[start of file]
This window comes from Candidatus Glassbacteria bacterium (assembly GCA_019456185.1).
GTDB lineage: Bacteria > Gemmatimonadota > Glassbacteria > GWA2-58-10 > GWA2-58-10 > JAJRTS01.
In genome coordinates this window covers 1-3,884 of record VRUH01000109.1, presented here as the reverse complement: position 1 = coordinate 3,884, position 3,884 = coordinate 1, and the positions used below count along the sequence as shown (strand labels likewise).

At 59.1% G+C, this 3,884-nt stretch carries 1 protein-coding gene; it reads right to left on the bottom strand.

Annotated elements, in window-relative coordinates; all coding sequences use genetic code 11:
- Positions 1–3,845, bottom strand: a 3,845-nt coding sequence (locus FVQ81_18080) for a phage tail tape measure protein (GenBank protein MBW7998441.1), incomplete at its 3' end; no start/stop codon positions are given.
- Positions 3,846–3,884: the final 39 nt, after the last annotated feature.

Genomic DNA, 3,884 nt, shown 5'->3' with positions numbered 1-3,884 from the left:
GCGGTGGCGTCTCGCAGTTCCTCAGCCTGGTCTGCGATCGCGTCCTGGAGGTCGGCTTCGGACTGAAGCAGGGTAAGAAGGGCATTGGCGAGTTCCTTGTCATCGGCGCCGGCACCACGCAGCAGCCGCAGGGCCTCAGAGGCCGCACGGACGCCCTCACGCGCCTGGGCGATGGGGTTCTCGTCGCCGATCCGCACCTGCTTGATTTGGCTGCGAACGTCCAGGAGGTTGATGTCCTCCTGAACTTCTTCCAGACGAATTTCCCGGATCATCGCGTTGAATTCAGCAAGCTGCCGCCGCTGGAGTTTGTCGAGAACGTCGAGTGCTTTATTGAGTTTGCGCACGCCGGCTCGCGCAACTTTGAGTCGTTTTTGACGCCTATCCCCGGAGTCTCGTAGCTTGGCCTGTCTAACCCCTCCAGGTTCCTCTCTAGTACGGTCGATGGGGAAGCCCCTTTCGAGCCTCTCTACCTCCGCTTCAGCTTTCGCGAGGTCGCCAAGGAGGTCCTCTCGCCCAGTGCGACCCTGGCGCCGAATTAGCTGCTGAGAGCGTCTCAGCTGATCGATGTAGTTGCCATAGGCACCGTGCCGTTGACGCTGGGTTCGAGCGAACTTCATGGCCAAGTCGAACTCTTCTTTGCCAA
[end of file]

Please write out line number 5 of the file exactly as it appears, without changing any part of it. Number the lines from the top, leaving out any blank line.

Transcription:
Annotated elements, in window-relative coordinates; all coding sequences use genetic code 11: